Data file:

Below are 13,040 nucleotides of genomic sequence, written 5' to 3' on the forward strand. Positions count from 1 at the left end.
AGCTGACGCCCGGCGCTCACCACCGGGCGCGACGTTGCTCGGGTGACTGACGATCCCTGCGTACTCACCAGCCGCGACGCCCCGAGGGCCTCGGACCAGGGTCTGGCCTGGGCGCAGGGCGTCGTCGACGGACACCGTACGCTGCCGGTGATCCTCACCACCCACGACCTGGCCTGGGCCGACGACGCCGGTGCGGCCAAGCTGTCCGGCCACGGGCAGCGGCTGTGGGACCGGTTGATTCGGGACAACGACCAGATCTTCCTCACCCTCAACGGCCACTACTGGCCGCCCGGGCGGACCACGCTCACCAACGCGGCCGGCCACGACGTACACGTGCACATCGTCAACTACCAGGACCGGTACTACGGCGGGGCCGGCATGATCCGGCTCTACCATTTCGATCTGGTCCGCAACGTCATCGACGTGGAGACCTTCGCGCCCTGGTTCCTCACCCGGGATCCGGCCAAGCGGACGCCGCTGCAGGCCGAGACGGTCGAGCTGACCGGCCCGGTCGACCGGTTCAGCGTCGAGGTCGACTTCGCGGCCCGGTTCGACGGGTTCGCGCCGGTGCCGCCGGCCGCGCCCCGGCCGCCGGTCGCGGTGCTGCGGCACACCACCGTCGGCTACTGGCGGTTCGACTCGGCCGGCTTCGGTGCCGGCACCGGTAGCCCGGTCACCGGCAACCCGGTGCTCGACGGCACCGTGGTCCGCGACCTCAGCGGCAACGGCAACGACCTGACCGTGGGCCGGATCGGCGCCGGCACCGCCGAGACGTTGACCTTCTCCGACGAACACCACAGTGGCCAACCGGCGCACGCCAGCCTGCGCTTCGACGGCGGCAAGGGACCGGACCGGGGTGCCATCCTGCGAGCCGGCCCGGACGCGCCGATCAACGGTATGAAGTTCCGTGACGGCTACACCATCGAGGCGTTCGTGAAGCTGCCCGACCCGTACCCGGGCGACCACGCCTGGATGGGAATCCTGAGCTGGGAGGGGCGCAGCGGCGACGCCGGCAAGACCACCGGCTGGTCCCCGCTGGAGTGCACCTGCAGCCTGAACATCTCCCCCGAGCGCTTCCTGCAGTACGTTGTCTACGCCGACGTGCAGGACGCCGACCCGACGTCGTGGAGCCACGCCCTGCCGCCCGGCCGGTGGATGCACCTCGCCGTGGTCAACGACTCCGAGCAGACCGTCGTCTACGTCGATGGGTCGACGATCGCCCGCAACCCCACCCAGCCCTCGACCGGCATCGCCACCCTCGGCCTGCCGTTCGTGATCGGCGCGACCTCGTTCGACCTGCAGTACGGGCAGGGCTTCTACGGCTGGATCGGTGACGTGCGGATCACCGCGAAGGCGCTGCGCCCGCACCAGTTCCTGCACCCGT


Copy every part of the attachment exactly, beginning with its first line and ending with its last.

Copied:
Below are 13,040 nucleotides of genomic sequence, written 5' to 3' on the forward strand. Positions count from 1 at the left end.
AGCTGACGCCCGGCGCTCACCACCGGGCGCGACGTTGCTCGGGTGACTGACGATCCCTGCGTACTCACCAGCCGCGACGCCCCGAGGGCCTCGGACCAGGGTCTGGCCTGGGCGCAGGGCGTCGTCGACGGACACCGTACGCTGCCGGTGATCCTCACCACCCACGACCTGGCCTGGGCCGACGACGCCGGTGCGGCCAAGCTGTCCGGCCACGGGCAGCGGCTGTGGGACCGGTTGATTCGGGACAACGACCAGATCTTCCTCACCCTCAACGGCCACTACTGGCCGCCCGGGCGGACCACGCTCACCAACGCGGCCGGCCACGACGTACACGTGCACATCGTCAACTACCAGGACCGGTACTACGGCGGGGCCGGCATGATCCGGCTCTACCATTTCGATCTGGTCCGCAACGTCATCGACGTGGAGACCTTCGCGCCCTGGTTCCTCACCCGGGATCCGGCCAAGCGGACGCCGCTGCAGGCCGAGACGGTCGAGCTGACCGGCCCGGTCGACCGGTTCAGCGTCGAGGTCGACTTCGCGGCCCGGTTCGACGGGTTCGCGCCGGTGCCGCCGGCCGCGCCCCGGCCGCCGGTCGCGGTGCTGCGGCACACCACCGTCGGCTACTGGCGGTTCGACTCGGCCGGCTTCGGTGCCGGCACCGGTAGCCCGGTCACCGGCAACCCGGTGCTCGACGGCACCGTGGTCCGCGACCTCAGCGGCAACGGCAACGACCTGACCGTGGGCCGGATCGGCGCCGGCACCGCCGAGACGTTGACCTTCTCCGACGAACACCACAGTGGCCAACCGGCGCACGCCAGCCTGCGCTTCGACGGCGGCAAGGGACCGGACCGGGGTGCCATCCTGCGAGCCGGCCCGGACGCGCCGATCAACGGTATGAAGTTCCGTGACGGCTACACCATCGAGGCGTTCGTGAAGCTGCCCGACCCGTACCCGGGCGACCACGCCTGGATGGGAATCCTGAGCTGGGAGGGGCGCAGCGGCGACGCCGGCAAGACCACCGGCTGGTCCCCGCTGGAGTGCACCTGCAGCCTGAACATCTCCCCCGAGCGCTTCCTGCAGTACGTTGTCTACGCCGACGTGCAGGACGCCGACCCGACGTCGTGGAGCCACGCCCTGCCGCCCGGCCGGTGGATGCACCTCGCCGTGGTCAACGACTCCGAGCAGACCGTCGTCTACGTCGATGGGTCGACGATCGCCCGCAACCCCACCCAGCCCTCGACCGGCATCGCCACCCTCGGCCTGCCGTTCGTGATCGGCGCGACCTCGTTCGACCTGCAGTACGGGCAGGGCTTCTACGGCTGGATCGGTGACGTGCGGATCACCGCGAAGGCGCTGCGCCCGCACCAGTTCCTGCACCCGT